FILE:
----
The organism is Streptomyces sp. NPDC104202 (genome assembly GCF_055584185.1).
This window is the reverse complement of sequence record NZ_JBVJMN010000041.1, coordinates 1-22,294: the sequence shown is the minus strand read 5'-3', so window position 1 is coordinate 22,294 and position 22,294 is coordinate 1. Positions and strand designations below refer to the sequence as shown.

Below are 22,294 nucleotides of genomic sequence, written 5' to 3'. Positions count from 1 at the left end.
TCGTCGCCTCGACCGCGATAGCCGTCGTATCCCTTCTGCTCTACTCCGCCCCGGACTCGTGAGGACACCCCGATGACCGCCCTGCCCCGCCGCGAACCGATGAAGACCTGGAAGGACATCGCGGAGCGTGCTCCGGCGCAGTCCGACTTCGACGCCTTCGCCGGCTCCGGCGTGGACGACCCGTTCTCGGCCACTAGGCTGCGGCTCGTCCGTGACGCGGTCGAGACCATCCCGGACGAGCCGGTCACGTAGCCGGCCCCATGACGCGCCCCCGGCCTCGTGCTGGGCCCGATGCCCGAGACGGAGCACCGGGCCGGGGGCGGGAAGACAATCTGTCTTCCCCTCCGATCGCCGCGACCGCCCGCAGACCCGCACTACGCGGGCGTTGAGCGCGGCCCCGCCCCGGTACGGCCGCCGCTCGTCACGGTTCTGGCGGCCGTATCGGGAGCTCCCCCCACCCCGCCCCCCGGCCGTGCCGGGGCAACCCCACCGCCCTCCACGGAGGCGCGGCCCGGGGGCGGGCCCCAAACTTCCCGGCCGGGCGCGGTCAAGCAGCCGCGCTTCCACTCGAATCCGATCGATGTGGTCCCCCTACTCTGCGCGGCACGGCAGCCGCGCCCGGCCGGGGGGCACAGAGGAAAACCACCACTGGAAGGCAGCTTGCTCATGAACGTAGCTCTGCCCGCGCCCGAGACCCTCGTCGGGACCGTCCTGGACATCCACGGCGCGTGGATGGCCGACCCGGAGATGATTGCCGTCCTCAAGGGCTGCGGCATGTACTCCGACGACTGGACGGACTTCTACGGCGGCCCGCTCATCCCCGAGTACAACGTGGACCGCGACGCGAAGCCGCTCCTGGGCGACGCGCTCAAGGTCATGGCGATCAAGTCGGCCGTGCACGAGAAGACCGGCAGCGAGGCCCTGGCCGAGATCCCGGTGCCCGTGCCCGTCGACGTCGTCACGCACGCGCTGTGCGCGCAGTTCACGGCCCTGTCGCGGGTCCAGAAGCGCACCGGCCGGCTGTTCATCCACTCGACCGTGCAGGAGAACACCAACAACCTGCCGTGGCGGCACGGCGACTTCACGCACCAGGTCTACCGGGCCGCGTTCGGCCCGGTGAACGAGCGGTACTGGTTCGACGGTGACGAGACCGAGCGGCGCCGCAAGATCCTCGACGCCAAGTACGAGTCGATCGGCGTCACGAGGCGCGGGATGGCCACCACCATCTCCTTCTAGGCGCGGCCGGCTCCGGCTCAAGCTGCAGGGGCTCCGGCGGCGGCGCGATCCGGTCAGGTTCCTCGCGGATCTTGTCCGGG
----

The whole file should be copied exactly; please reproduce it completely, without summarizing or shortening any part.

The organism is Streptomyces sp. NPDC104202 (genome assembly GCF_055584185.1).
This window is the reverse complement of sequence record NZ_JBVJMN010000041.1, coordinates 1-22,294: the sequence shown is the minus strand read 5'-3', so window position 1 is coordinate 22,294 and position 22,294 is coordinate 1. Positions and strand designations below refer to the sequence as shown.

Below are 22,294 nucleotides of genomic sequence, written 5' to 3'. Positions count from 1 at the left end.
TCGTCGCCTCGACCGCGATAGCCGTCGTATCCCTTCTGCTCTACTCCGCCCCGGACTCGTGAGGACACCCCGATGACCGCCCTGCCCCGCCGCGAACCGATGAAGACCTGGAAGGACATCGCGGAGCGTGCTCCGGCGCAGTCCGACTTCGACGCCTTCGCCGGCTCCGGCGTGGACGACCCGTTCTCGGCCACTAGGCTGCGGCTCGTCCGTGACGCGGTCGAGACCATCCCGGACGAGCCGGTCACGTAGCCGGCCCCATGACGCGCCCCCGGCCTCGTGCTGGGCCCGATGCCCGAGACGGAGCACCGGGCCGGGGGCGGGAAGACAATCTGTCTTCCCCTCCGATCGCCGCGACCGCCCGCAGACCCGCACTACGCGGGCGTTGAGCGCGGCCCCGCCCCGGTACGGCCGCCGCTCGTCACGGTTCTGGCGGCCGTATCGGGAGCTCCCCCCACCCCGCCCCCCGGCCGTGCCGGGGCAACCCCACCGCCCTCCACGGAGGCGCGGCCCGGGGGCGGGCCCCAAACTTCCCGGCCGGGCGCGGTCAAGCAGCCGCGCTTCCACTCGAATCCGATCGATGTGGTCCCCCTACTCTGCGCGGCACGGCAGCCGCGCCCGGCCGGGGGGCACAGAGGAAAACCACCACTGGAAGGCAGCTTGCTCATGAACGTAGCTCTGCCCGCGCCCGAGACCCTCGTCGGGACCGTCCTGGACATCCACGGCGCGTGGATGGCCGACCCGGAGATGATTGCCGTCCTCAAGGGCTGCGGCATGTACTCCGACGACTGGACGGACTTCTACGGCGGCCCGCTCATCCCCGAGTACAACGTGGACCGCGACGCGAAGCCGCTCCTGGGCGACGCGCTCAAGGTCATGGCGATCAAGTCGGCCGTGCACGAGAAGACCGGCAGCGAGGCCCTGGCCGAGATCCCGGTGCCCGTGCCCGTCGACGTCGTCACGCACGCGCTGTGCGCGCAGTTCACGGCCCTGTCGCGGGTCCAGAAGCGCACCGGCCGGCTGTTCATCCACTCGACCGTGCAGGAGAACACCAACAACCTGCCGTGGCGGCACGGCGACTTCACGCACCAGGTCTACCGGGCCGCGTTCGGCCCGGTGAACGAGCGGTACTGGTTCGACGGTGACGAGACCGAGCGGCGCCGCAAGATCCTCGACGCCAAGTACGAGTCGATCGGCGTCACGAGGCGCGGGATGGCCACCACCATCTCCTTCTAGGCGCGGCCGGCTCCGGCTCAAGCTGCAGGGGCTCCGGCGGCGGCGCGATCCGGTCAGGTTCCTCGCGGATCTTGTCCGGG